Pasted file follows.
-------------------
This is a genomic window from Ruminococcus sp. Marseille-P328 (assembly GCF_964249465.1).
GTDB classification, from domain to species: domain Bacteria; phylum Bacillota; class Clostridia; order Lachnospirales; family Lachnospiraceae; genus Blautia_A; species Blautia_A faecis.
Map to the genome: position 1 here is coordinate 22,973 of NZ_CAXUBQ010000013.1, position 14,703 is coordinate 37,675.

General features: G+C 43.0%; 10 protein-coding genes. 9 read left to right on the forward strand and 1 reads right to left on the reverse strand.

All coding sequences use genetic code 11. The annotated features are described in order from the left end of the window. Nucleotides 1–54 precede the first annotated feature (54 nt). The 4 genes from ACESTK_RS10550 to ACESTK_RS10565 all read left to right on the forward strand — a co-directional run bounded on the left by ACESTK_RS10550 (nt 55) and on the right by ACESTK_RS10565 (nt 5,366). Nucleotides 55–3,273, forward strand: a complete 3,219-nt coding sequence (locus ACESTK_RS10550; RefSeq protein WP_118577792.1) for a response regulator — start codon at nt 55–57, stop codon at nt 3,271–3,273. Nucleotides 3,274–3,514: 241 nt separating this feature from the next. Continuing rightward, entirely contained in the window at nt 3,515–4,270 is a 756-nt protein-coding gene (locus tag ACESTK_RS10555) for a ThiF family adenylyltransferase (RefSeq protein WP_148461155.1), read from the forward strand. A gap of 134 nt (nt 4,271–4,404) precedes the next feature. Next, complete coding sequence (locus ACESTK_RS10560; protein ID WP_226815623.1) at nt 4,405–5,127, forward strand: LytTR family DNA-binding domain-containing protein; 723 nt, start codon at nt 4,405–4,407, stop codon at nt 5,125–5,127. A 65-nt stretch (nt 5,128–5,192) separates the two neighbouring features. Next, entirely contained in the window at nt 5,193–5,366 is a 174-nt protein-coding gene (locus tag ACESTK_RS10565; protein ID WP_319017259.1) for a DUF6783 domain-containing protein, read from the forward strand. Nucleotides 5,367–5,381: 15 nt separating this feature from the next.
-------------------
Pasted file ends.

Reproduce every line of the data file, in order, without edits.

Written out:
This is a genomic window from Ruminococcus sp. Marseille-P328 (assembly GCF_964249465.1).
GTDB classification, from domain to species: domain Bacteria; phylum Bacillota; class Clostridia; order Lachnospirales; family Lachnospiraceae; genus Blautia_A; species Blautia_A faecis.
Map to the genome: position 1 here is coordinate 22,973 of NZ_CAXUBQ010000013.1, position 14,703 is coordinate 37,675.

General features: G+C 43.0%; 10 protein-coding genes. 9 read left to right on the forward strand and 1 reads right to left on the reverse strand.

All coding sequences use genetic code 11. The annotated features are described in order from the left end of the window. Nucleotides 1–54 precede the first annotated feature (54 nt). The 4 genes from ACESTK_RS10550 to ACESTK_RS10565 all read left to right on the forward strand — a co-directional run bounded on the left by ACESTK_RS10550 (nt 55) and on the right by ACESTK_RS10565 (nt 5,366). Nucleotides 55–3,273, forward strand: a complete 3,219-nt coding sequence (locus ACESTK_RS10550; RefSeq protein WP_118577792.1) for a response regulator — start codon at nt 55–57, stop codon at nt 3,271–3,273. Nucleotides 3,274–3,514: 241 nt separating this feature from the next. Continuing rightward, entirely contained in the window at nt 3,515–4,270 is a 756-nt protein-coding gene (locus tag ACESTK_RS10555) for a ThiF family adenylyltransferase (RefSeq protein WP_148461155.1), read from the forward strand. A gap of 134 nt (nt 4,271–4,404) precedes the next feature. Next, complete coding sequence (locus ACESTK_RS10560; protein ID WP_226815623.1) at nt 4,405–5,127, forward strand: LytTR family DNA-binding domain-containing protein; 723 nt, start codon at nt 4,405–4,407, stop codon at nt 5,125–5,127. A 65-nt stretch (nt 5,128–5,192) separates the two neighbouring features. Next, entirely contained in the window at nt 5,193–5,366 is a 174-nt protein-coding gene (locus tag ACESTK_RS10565; protein ID WP_319017259.1) for a DUF6783 domain-containing protein, read from the forward strand. Nucleotides 5,367–5,381: 15 nt separating this feature from the next.